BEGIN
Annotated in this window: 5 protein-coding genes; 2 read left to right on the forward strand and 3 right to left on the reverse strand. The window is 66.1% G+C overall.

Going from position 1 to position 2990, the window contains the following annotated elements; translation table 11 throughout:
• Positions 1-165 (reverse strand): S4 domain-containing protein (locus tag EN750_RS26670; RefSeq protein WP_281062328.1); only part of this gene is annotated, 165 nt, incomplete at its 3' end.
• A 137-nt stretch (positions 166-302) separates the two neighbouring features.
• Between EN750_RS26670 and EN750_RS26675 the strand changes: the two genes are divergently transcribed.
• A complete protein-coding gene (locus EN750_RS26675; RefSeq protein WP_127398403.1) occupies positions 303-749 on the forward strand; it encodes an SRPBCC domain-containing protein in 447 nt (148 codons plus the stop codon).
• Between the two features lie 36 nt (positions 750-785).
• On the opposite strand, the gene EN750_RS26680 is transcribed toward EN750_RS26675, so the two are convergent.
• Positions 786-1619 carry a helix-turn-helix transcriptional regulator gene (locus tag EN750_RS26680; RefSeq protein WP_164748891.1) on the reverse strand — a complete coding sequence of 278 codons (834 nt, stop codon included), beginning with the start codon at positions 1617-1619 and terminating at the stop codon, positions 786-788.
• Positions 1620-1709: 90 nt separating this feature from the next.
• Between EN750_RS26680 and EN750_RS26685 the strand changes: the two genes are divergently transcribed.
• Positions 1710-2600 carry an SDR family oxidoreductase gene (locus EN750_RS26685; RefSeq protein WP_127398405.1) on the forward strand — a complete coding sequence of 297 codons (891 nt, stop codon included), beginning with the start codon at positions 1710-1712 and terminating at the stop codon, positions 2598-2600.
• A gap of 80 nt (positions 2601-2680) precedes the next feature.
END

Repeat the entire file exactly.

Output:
Annotated in this window: 5 protein-coding genes; 2 read left to right on the forward strand and 3 right to left on the reverse strand. The window is 66.1% G+C overall.

Going from position 1 to position 2990, the window contains the following annotated elements; translation table 11 throughout:
• Positions 1-165 (reverse strand): S4 domain-containing protein (locus tag EN750_RS26670; RefSeq protein WP_281062328.1); only part of this gene is annotated, 165 nt, incomplete at its 3' end.
• A 137-nt stretch (positions 166-302) separates the two neighbouring features.
• Between EN750_RS26670 and EN750_RS26675 the strand changes: the two genes are divergently transcribed.
• A complete protein-coding gene (locus EN750_RS26675; RefSeq protein WP_127398403.1) occupies positions 303-749 on the forward strand; it encodes an SRPBCC domain-containing protein in 447 nt (148 codons plus the stop codon).
• Between the two features lie 36 nt (positions 750-785).
• On the opposite strand, the gene EN750_RS26680 is transcribed toward EN750_RS26675, so the two are convergent.
• Positions 786-1619 carry a helix-turn-helix transcriptional regulator gene (locus tag EN750_RS26680; RefSeq protein WP_164748891.1) on the reverse strand — a complete coding sequence of 278 codons (834 nt, stop codon included), beginning with the start codon at positions 1617-1619 and terminating at the stop codon, positions 786-788.
• Positions 1620-1709: 90 nt separating this feature from the next.
• Between EN750_RS26680 and EN750_RS26685 the strand changes: the two genes are divergently transcribed.
• Positions 1710-2600 carry an SDR family oxidoreductase gene (locus EN750_RS26685; RefSeq protein WP_127398405.1) on the forward strand — a complete coding sequence of 297 codons (891 nt, stop codon included), beginning with the start codon at positions 1710-1712 and terminating at the stop codon, positions 2598-2600.
• A gap of 80 nt (positions 2601-2680) precedes the next feature.